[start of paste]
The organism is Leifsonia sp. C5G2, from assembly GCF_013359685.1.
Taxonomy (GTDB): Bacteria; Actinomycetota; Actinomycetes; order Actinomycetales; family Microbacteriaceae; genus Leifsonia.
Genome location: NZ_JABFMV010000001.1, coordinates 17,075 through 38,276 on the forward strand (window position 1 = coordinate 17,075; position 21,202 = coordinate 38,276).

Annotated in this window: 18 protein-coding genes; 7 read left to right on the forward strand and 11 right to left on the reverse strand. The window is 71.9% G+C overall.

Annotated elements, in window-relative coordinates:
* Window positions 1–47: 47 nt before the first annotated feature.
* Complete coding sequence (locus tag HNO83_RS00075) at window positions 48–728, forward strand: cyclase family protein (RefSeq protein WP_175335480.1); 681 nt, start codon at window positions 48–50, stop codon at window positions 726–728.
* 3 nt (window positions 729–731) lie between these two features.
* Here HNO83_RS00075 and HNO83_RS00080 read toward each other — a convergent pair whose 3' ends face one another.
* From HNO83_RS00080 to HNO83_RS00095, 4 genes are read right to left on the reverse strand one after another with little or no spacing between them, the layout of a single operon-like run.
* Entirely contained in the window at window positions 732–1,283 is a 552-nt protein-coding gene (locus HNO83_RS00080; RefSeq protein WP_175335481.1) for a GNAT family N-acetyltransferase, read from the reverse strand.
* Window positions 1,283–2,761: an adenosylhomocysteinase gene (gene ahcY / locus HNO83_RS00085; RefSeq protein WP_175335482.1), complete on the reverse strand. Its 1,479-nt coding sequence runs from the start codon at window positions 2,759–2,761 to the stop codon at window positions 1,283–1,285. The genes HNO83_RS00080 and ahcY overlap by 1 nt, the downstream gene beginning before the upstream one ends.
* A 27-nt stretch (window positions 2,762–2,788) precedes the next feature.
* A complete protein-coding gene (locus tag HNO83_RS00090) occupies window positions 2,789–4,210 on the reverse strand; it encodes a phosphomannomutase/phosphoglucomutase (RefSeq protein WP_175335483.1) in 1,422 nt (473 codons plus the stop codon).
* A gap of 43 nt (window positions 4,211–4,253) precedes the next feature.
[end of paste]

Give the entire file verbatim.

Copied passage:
The organism is Leifsonia sp. C5G2, from assembly GCF_013359685.1.
Taxonomy (GTDB): Bacteria; Actinomycetota; Actinomycetes; order Actinomycetales; family Microbacteriaceae; genus Leifsonia.
Genome location: NZ_JABFMV010000001.1, coordinates 17,075 through 38,276 on the forward strand (window position 1 = coordinate 17,075; position 21,202 = coordinate 38,276).

Annotated in this window: 18 protein-coding genes; 7 read left to right on the forward strand and 11 right to left on the reverse strand. The window is 71.9% G+C overall.

Annotated elements, in window-relative coordinates:
* Window positions 1–47: 47 nt before the first annotated feature.
* Complete coding sequence (locus tag HNO83_RS00075) at window positions 48–728, forward strand: cyclase family protein (RefSeq protein WP_175335480.1); 681 nt, start codon at window positions 48–50, stop codon at window positions 726–728.
* 3 nt (window positions 729–731) lie between these two features.
* Here HNO83_RS00075 and HNO83_RS00080 read toward each other — a convergent pair whose 3' ends face one another.
* From HNO83_RS00080 to HNO83_RS00095, 4 genes are read right to left on the reverse strand one after another with little or no spacing between them, the layout of a single operon-like run.
* Entirely contained in the window at window positions 732–1,283 is a 552-nt protein-coding gene (locus HNO83_RS00080; RefSeq protein WP_175335481.1) for a GNAT family N-acetyltransferase, read from the reverse strand.
* Window positions 1,283–2,761: an adenosylhomocysteinase gene (gene ahcY / locus HNO83_RS00085; RefSeq protein WP_175335482.1), complete on the reverse strand. Its 1,479-nt coding sequence runs from the start codon at window positions 2,759–2,761 to the stop codon at window positions 1,283–1,285. The genes HNO83_RS00080 and ahcY overlap by 1 nt, the downstream gene beginning before the upstream one ends.
* A 27-nt stretch (window positions 2,762–2,788) precedes the next feature.
* A complete protein-coding gene (locus tag HNO83_RS00090) occupies window positions 2,789–4,210 on the reverse strand; it encodes a phosphomannomutase/phosphoglucomutase (RefSeq protein WP_175335483.1) in 1,422 nt (473 codons plus the stop codon).
* A gap of 43 nt (window positions 4,211–4,253) precedes the next feature.